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New study challenges one-size-fits-all approach to vitamin D supplementation guidelines

By Irish Pharmacist - 04th Jun 2024

vitamin D supplementation

A new study from Trinity College Dublin scientists sheds light on the complexities of achieving optimal vitamin D status across diverse populations. Despite substantial research on the determinants of vitamin D, levels of vitamin D deficiency remain high. The study was recently published in the journal Clinical Nutrition.

The authors analysed data from half a million participants from the UK, and for each person, they calculated the individualised estimate of ambient ultraviolet-B (UVB) level, which is the wavelength of sunlight that induces vitamin D synthesis in the skin. 

A comprehensive analysis of key determinants of vitamin D and their interactions revealed novel insights. The first key insight is that ambient UVB emerges as a critical predictor of vitamin D status, even in a place like the UK, which receives relatively little sunlight.

The secondis that age, sex, body mass index (BMI), cholesterol level, and vitamin D supplementation significantly influence how individuals respond to UVB. For example, as BMI and age increase, the amount of vitamin D produced in response to UVB decreases.

The research team believe that their findings are largely generalisable for Ireland, with both populations (Irish vs British) quite similar biologically/genetically, as well as other conditions — most notably the level of UVB light, but also other lifestyle factors, such as diet.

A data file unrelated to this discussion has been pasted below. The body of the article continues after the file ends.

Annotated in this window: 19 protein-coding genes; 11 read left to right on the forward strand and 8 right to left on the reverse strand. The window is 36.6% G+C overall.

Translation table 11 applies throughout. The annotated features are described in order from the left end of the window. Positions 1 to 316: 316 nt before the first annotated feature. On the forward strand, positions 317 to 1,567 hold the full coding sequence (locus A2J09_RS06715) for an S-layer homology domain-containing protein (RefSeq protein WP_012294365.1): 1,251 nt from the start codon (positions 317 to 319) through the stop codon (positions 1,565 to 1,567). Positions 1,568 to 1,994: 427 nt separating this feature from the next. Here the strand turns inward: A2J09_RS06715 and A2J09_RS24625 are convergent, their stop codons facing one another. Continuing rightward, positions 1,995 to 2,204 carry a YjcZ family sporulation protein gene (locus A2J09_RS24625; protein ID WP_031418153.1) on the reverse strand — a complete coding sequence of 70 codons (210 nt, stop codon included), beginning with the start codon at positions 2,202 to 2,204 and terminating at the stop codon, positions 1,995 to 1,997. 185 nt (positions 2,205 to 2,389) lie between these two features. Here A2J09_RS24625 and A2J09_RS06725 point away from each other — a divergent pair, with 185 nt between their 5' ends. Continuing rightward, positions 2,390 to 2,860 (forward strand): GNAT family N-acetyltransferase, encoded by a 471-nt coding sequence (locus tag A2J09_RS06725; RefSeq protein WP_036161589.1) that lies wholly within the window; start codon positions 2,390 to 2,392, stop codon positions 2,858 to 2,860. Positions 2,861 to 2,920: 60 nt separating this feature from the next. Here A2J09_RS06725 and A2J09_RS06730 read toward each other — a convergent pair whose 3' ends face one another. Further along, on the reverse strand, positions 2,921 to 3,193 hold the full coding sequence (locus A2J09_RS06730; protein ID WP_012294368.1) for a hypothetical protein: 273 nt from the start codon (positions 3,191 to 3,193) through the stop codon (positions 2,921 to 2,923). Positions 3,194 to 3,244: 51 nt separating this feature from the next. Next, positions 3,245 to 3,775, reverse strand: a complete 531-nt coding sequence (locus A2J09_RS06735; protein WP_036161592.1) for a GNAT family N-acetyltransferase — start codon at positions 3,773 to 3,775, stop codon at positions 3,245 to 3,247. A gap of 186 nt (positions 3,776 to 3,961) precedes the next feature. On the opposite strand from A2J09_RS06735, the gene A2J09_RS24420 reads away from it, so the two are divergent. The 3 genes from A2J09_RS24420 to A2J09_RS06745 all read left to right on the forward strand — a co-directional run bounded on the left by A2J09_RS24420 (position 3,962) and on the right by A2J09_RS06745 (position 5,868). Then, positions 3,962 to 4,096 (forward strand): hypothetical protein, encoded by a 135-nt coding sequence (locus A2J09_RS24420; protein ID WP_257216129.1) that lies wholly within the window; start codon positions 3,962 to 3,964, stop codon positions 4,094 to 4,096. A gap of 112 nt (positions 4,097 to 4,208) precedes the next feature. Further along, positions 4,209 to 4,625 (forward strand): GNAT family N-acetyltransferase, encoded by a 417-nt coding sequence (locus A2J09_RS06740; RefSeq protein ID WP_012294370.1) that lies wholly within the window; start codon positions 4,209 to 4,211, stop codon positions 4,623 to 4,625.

Dr Margaret M Brennan, Research Assistant, Department of Public Health and Primary Care, School of Medicine, Trinity College Dublin andfirst author, said: “We hope this work can highlight the significant differences in vitamin D levels among different ethnic groups at northern latitudes and contribute to efforts to address the long-standing population health issue of vitamin D deficiency.”

Prof Lina Zgaga, Associate Professor of Epidemiology, Department of Public Health and Primary Care, School of Medicine, Trinity College, and the principal investigator, said: “We believe our findings have significant implications for the development of tailored recommendations for vitamin D supplementation. Our study underscores the need to move away from a one-size-fits-all approach towards personalised strategies for optimizing vitamin D status.” 

You can access the full paper, Ambient ultraviolet-B radiation, supplements and other factors interact to impact vitamin D status differently depending on ethnicity: a cross-sectional study, at www.clinicalnutritionjournal.com/article/S0261-5614(24)00113-4/fulltext.

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